I've discussed this before here and elsewhere using the Monty Hall Problem and/or Bell's Theorem where used to justify whether the Copenhagen interpretation is or is not correct. I showed how the Monty Hall problem cannot speak of accurate representation without recognizing a 'hidden' cheat. The way the problem is resolved requires assuming validity without respect to the fact that it cheats by hiding essential information using this (not here) to show that Bell's Theorem, which is used to supposedly 'prove' the Copenhagen interpretation, is flawed because the math is just another form of the Monty Hall problem. The use of Bell's theorem was to attempt to prove that you can use a statistical operation to prove that there is NO 'hidden' factor to quantum entanglement changes at a distance. By showing the relationship of these two problems, one can show that the hidden factor has to be true in both cases to maintain consistency and why it could not prove the Copenhagen interpretation.

[I hold to the Everett Interpretation, or, with more inclusiveness, the "Many Worlds" interpretation. It justly permits parallel worlds to justify the slit experiments rather than the Copenhagen version which assumes that all probabilities exist but 'collapse' when observed into one specific instance.]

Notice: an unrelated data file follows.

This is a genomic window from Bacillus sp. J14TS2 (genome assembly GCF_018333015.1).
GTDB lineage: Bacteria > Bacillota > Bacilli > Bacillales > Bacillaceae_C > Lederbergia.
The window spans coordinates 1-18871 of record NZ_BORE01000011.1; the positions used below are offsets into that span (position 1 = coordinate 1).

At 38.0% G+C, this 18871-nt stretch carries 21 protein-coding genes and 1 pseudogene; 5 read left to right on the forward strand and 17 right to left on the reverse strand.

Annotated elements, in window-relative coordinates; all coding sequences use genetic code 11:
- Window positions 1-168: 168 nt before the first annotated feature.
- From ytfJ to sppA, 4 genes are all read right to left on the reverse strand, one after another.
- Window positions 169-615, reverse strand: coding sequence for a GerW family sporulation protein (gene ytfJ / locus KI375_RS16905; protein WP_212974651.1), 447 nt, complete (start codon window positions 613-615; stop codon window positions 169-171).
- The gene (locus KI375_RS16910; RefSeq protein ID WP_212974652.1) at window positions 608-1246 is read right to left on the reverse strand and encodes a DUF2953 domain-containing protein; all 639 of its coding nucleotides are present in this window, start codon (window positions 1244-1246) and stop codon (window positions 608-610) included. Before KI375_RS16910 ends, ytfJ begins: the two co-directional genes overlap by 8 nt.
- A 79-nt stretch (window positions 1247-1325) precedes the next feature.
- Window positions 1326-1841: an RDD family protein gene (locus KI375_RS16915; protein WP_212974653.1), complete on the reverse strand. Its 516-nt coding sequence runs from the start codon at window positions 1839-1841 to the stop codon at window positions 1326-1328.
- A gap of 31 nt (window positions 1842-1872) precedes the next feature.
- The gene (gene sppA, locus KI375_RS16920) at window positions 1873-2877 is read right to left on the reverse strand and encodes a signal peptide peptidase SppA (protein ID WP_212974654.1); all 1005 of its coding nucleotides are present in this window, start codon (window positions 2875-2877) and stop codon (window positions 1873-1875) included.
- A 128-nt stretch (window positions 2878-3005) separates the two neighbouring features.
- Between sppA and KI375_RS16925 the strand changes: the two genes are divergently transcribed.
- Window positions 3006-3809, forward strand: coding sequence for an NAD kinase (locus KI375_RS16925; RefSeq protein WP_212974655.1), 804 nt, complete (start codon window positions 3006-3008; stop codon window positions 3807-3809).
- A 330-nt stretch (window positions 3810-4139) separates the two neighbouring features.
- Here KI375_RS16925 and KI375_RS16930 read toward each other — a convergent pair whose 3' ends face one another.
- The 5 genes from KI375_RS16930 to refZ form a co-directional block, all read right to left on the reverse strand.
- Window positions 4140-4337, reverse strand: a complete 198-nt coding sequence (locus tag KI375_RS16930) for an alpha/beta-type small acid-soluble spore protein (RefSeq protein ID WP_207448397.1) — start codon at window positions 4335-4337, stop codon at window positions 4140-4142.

Statistics ARE useful. But to say that X occurs, say, 2/3 of the time would require proving that reality has all odds fair and only IF we have parellel worlds where taking all probabilities as 'possible' distributes these as occurring in 2 of 3 worlds occuring simultaneously.
RCSaunders
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### Re: statistics

Scott Mayers wrote: Tue Sep 08, 2020 2:14 am I hold to the Everett Interpretation, or, with more inclusiveness, the "Many Worlds" interpretation.
Well, that doesn't surprise me. I hold with the, "reality trumps all statistical probabilities," interpretation. Out of all the possible fictional worlds there might be, this is the one that is.